Hypoxia and energetics of mouth brooding: is parental care a costly affair?


This study explores costs of mouth brooding and the response of parent and offspring to brooding under hypoxia in the maternal African mouth brooder Pseudocrenilabrus multicolor. Fish of swamp origin were acclimated to hypoxia (1.42 mg oxygen L(-1)) or normoxia (8.00 mg oxygen L(-1)) for a minimum of 6 months prior to measures of metabolic rate and embryo traits. Regardless of brooding stage, standard metabolic rates were lower in females acclimated to low dissolved oxygen (DO) compared to high-DO acclimated females. Regardless of DO acclimation treatment, standard metabolic rates were approximately 48% higher in brooding females (with the estimated metabolic rate of the brood removed) compared to post-brooding females. There was no difference in brood maintenance metabolism, female relative condition, embryo size, and embryo number between fish acclimated to low DO vs. high DO. However, the length of the brooding period (from egg-laying to release of fry) was approximately 27% shorter in females acclimated to low DO compared to females acclimated to high DO suggesting accelerated development in offspring brooded under hypoxia. These findings demonstrate a cost to mouth brooding and provide evidence for a parental strategy to deal with the expense of providing offspring care under hypoxia.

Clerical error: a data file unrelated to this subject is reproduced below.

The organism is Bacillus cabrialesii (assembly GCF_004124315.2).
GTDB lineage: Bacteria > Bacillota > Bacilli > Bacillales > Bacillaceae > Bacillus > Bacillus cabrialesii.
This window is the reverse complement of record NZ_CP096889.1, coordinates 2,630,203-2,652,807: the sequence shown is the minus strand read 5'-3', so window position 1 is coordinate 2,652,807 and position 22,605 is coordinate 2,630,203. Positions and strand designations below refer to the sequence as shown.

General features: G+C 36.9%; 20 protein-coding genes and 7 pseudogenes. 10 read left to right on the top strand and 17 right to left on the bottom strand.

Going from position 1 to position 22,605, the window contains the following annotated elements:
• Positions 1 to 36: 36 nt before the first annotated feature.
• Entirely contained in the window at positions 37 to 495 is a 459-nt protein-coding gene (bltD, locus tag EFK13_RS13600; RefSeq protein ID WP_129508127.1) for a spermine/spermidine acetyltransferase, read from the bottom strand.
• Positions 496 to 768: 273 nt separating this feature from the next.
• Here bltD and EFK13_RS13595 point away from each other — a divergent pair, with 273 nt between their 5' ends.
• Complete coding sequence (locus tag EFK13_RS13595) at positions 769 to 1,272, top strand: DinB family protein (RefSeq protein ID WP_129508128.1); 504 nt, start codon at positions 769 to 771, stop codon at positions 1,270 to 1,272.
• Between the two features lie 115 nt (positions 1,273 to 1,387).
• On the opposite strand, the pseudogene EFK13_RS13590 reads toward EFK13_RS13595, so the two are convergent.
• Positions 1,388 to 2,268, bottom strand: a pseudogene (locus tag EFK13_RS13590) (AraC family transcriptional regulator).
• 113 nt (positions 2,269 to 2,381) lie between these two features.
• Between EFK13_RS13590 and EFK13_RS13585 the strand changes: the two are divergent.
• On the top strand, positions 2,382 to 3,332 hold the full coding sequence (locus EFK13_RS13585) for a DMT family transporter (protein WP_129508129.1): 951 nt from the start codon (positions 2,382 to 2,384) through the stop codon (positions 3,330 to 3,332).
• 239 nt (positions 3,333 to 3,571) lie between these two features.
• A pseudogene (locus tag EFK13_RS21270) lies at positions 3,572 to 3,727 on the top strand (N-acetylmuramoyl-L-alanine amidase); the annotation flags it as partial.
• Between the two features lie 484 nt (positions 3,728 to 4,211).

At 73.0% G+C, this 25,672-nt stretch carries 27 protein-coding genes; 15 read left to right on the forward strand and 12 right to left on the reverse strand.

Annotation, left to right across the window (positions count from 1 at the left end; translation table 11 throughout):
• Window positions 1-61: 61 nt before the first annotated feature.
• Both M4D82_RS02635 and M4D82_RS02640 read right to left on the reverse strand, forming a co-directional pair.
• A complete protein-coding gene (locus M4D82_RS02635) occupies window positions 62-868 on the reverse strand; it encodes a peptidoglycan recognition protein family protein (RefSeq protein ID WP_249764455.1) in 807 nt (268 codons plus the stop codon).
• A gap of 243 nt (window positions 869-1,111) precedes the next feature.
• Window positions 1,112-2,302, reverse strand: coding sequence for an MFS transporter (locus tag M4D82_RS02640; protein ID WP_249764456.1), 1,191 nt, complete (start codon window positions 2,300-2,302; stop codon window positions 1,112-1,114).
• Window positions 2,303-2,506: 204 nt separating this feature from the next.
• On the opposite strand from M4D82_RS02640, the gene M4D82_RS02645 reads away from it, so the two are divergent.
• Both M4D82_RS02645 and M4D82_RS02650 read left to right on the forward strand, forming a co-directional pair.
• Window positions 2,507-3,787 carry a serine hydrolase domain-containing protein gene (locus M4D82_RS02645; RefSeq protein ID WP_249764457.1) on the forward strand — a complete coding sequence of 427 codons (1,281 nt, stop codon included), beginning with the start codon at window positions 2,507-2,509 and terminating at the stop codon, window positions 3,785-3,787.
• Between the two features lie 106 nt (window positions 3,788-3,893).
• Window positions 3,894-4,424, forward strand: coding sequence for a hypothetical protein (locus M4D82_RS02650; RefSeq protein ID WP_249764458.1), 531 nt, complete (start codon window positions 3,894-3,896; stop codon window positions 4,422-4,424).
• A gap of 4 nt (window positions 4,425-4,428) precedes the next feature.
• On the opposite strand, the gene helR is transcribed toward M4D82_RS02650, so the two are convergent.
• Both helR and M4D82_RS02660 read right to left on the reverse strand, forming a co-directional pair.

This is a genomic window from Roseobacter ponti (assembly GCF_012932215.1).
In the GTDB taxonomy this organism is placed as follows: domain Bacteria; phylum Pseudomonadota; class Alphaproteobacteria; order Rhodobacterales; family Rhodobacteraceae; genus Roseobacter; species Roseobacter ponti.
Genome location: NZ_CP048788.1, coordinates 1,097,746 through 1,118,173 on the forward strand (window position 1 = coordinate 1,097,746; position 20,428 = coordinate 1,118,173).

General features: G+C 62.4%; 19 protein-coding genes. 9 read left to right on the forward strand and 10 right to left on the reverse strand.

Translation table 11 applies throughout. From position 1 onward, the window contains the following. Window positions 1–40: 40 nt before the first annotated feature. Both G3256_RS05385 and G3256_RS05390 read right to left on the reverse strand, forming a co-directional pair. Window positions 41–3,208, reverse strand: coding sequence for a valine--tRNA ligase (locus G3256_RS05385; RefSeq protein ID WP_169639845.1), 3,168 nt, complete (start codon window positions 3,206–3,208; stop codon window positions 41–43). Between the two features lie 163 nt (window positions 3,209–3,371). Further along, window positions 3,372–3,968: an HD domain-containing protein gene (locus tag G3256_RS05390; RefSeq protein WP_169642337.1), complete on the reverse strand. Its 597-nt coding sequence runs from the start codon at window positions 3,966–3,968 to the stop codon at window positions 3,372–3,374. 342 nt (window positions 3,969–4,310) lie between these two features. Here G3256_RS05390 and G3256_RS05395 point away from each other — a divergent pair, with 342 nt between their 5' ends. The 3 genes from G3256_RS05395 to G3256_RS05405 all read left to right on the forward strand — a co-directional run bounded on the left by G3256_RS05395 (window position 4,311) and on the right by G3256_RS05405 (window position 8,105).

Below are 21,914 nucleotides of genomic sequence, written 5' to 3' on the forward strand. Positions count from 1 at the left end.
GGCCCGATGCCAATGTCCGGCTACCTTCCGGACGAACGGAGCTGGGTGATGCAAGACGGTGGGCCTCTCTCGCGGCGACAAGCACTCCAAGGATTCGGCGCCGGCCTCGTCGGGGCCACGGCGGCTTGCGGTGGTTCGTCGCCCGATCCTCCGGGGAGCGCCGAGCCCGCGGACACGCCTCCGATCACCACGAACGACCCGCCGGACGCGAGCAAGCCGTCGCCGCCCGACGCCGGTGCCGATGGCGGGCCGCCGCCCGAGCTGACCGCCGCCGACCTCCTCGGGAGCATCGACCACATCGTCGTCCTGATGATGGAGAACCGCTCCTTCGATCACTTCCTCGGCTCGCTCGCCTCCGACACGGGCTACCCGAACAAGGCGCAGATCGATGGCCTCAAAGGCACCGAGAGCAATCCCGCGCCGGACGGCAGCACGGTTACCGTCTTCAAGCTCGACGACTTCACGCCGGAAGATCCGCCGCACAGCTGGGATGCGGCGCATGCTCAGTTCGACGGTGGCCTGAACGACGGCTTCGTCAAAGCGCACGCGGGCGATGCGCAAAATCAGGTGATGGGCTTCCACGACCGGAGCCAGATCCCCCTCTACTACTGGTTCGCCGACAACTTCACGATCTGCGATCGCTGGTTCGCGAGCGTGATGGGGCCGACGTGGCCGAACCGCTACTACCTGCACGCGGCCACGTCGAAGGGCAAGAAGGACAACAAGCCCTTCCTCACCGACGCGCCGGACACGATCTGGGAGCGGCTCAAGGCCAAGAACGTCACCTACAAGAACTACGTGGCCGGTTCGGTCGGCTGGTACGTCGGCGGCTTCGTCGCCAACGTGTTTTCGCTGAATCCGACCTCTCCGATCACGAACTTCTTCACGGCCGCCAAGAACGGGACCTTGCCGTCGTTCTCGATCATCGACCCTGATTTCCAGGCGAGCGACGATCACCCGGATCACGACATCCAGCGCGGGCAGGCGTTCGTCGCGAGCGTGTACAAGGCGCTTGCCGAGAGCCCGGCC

DOI: 10.1016/j.cbpa.2010.03.007

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@article{Reardon2010HypoxiaAE, title={Hypoxia and energetics of mouth brooding: is parental care a costly affair?}, author={Erin E. Reardon and Lauren J . Chapman}, journal={Comparative biochemistry and physiology. Part A, Molecular & integrative physiology}, year={2010}, volume={156 4}, pages={400-6} }